- Ivan Maisel, ESPN Senior Writer
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NEW ORLEANS -- Attention, please. Glenn Dorsey says he is healthy and feeling great, or as they say in opposing backfields: uh-oh.
The most impressive achievement by the LSU defensive tackle in his senior season is not that he won the Outland and Lott Trophies and the Lombardi and Nagurski Awards, becoming, as defensive coordinator Bo Pelini put it Thursday, "the most decorated defensive player in LSU history." It's that Dorsey won all that hardware while playing on one good knee.
Dorsey suffered a strained knee when he got chop-blocked against Auburn, and a bruised butt slowed him down more. Over the second half of the season, Dorsey said, he endured a series of frustrations and received a lesson in patience. As Dorsey and the Tigers prepare for Ohio State, it is all a thing of the past.
"I'd say about a week and a half ago, when we came back to practice for the bowl game," Dorsey said when asked when he felt good again. "That break we got was tremendous. I got to get my legs under me, get a lot more treatment, a lot more rehab. That did wonders for it."
When healthy, the 6-foot-2, 303-pound Dorsey takes the push and shove of line play and transforms it into great theater. He attracts offensive linemen as if he were an all-you-can-eat buffet, although he is the one who does the feasting.
"You watch him play," Ohio State offensive tackle Alex Boone said, "and there are some plays where he just puts people on the ground."
The knee strain extracted a pricey toll on his game. Though he finished third on the Tigers with 64 tackles, he played the last three games of the season without a tackle behind the line of scrimmage. Normally, he explodes with such speed and strength into the backfield that he makes the most basic elements of backfield play a gamble.
"Last year, when we were in Jordan-Hare Stadium," linebacker Ali Highsmith said, "he came off the ball and hit [former Auburn tailback] Kenny Irons in the backfield and just lifted him up off his feet. I was wondering how he got off the ball so fast. I don't even think I took three steps and he had made the tackle already."
Highsmith couldn't see a difference in Dorsey's game despite the injury.
"He would not let you see it," said Highsmith, second on the team with 93 tackles. "That was his will to go out there and play to perfection, hurt or not hurt. You really couldn't tell."
Dorsey could tell. He knew what he could do. He knew that he couldn't do it. That is not fun.
"It was tough, man," Dorsey said. "I mean, I was in pain and I'm watching plays that usually I can destroy. That was the biggest thing. My body was hurting but the mental thing was just killing me. It was tough just to see that things I can normally do, I wasn't able to do."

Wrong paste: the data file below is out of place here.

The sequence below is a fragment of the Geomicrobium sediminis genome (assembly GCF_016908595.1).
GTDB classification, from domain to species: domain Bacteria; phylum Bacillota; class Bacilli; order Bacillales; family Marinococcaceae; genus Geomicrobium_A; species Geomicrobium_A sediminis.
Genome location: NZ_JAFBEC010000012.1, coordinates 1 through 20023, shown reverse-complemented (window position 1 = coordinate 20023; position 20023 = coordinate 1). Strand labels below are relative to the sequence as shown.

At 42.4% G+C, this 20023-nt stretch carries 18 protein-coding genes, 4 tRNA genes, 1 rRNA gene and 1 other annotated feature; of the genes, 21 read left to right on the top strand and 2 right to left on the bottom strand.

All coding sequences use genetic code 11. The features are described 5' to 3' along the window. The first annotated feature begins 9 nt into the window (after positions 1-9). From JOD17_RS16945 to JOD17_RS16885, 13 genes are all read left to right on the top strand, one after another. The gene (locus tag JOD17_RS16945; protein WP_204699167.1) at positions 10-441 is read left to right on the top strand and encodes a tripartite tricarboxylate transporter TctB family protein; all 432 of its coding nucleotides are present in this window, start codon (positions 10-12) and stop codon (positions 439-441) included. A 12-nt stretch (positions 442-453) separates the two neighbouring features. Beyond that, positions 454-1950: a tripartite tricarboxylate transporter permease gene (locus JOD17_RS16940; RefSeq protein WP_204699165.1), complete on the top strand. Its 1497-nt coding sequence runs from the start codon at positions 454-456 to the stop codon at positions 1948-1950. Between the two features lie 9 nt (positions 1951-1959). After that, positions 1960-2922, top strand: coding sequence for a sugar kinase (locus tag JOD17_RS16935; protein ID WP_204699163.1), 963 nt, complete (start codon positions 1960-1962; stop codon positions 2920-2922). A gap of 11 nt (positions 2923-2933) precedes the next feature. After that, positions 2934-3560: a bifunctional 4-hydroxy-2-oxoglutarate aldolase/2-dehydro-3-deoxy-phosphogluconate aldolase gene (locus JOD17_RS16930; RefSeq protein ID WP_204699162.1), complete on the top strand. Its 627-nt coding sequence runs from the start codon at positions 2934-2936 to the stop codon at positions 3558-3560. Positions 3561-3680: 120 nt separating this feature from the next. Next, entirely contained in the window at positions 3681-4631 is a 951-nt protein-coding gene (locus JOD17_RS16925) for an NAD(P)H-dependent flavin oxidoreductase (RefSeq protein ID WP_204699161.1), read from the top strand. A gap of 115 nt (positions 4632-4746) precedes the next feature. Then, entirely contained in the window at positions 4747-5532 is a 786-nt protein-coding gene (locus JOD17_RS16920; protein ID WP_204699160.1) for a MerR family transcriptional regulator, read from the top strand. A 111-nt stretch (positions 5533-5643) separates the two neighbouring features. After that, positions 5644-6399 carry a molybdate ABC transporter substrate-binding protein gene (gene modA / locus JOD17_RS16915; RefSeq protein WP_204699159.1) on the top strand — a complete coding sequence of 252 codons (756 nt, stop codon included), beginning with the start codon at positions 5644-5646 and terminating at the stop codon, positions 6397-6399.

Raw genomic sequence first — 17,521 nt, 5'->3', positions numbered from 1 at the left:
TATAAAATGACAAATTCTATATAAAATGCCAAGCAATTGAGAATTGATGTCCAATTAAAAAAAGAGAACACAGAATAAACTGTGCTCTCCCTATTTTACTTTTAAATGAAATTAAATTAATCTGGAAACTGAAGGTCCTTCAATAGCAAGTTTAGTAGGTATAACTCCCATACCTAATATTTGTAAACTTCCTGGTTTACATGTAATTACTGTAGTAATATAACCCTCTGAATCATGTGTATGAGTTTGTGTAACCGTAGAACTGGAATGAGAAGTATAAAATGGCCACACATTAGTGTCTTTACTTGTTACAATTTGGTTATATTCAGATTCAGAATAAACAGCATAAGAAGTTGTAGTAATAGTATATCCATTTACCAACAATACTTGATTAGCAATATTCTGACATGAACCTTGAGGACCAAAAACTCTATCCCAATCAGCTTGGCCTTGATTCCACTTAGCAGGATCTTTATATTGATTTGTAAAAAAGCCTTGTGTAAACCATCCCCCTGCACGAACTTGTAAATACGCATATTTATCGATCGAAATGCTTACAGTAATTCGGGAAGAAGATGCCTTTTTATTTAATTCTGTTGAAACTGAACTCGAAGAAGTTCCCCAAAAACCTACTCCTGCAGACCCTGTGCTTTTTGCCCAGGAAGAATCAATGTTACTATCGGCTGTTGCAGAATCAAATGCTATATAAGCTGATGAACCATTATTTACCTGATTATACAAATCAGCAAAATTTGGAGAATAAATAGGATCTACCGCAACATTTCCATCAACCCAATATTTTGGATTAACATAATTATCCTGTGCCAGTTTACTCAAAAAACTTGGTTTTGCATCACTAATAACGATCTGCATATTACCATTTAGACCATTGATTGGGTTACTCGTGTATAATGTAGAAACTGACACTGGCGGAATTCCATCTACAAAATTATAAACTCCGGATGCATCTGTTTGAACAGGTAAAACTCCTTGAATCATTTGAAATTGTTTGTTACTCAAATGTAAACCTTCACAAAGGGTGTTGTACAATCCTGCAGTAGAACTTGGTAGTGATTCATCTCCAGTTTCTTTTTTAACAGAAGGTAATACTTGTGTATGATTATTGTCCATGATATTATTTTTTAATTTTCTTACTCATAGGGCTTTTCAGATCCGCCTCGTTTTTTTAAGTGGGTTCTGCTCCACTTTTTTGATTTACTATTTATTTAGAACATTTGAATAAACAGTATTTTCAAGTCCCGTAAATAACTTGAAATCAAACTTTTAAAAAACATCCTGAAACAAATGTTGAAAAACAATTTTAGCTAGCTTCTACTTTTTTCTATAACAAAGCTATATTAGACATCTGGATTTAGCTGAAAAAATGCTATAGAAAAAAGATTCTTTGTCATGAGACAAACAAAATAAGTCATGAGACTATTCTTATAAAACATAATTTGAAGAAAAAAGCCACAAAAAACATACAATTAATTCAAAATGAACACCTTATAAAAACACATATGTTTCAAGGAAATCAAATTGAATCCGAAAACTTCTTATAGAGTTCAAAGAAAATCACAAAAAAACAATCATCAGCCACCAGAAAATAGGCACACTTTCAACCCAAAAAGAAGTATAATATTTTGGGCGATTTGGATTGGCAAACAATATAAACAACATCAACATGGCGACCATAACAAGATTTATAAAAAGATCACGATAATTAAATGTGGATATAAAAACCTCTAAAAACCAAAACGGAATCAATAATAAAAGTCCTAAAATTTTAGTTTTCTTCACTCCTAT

Dorsey told himself to suck it up; everybody is hurt at the end of the season. He worked on his technique, hoping it would provide shortcuts to making plays that he usually found with his physical gifts. He tried to concentrate more. His effort won him even more praise than usual from his coaches.
"You could count on one hand the amount of players in the country who would have tried to play with what he had," Pelini said. It wasn't something that was going to be a long-term threat to his health. But he was in a lot of pain. He tried to fight through it and, really, gave more snaps than I thought [most] guys would have attempted. It just shows that's why he's Glenn Dorsey."
The sun is usually shining in Dorsey's world. His motor has been in fifth gear since he was a small child, watching other kids run and play while he wore braces on both legs for severe bowleggedness. He said he does not hold a grudge against the Auburn player who smashed into his knee.
"My family wasn't too happy," he said, laughing.
A mention of the various mock drafts that put him in a Miami Dolphins uniform next season as the first player taken in the NFL Draft elicited a shake of the head.
"Y'all have no idea," Dorsey said. "I try not to look at all that. I get mad when I go home and my family talks about it. 'Look, just please let me focus on this game.' I try not to worry about all that. I try to stay humble. I'm still a college athlete. That can wait."
Dorsey wouldn't be the first player to leave his best bowl performance on the award banquet trail. The list of Heisman bowl busts, for instance, is a long one. Ask Ohio State and Troy Smith. But Dorsey sounded insulted at the idea that his many banquets, not to mention being Grand Marshal of the Christmas Parade in his hometown of Gonzales, La., could have made him soft.
"Who said that?" Dorsey asked. "I don't know about all that. I'm going to be ready to roll. I'll tell you that much."
That's good news for LSU. That's not such good news for Ohio State. A season that he described as "more challenging" is ending just the way he hoped when he decided to put the NFL off for a year and return for his senior season.
"I just wanted to push through it," Dorsey said of his knee. "I knew with time it was going to get better. And then we kept winning, kept winning. That made it a lot better off.
"Now that we're in the national championship game, what injury?"
Ivan Maisel is a senior writer for ESPN.com. Send your questions and comments to Ivan at firstname.lastname@example.org.
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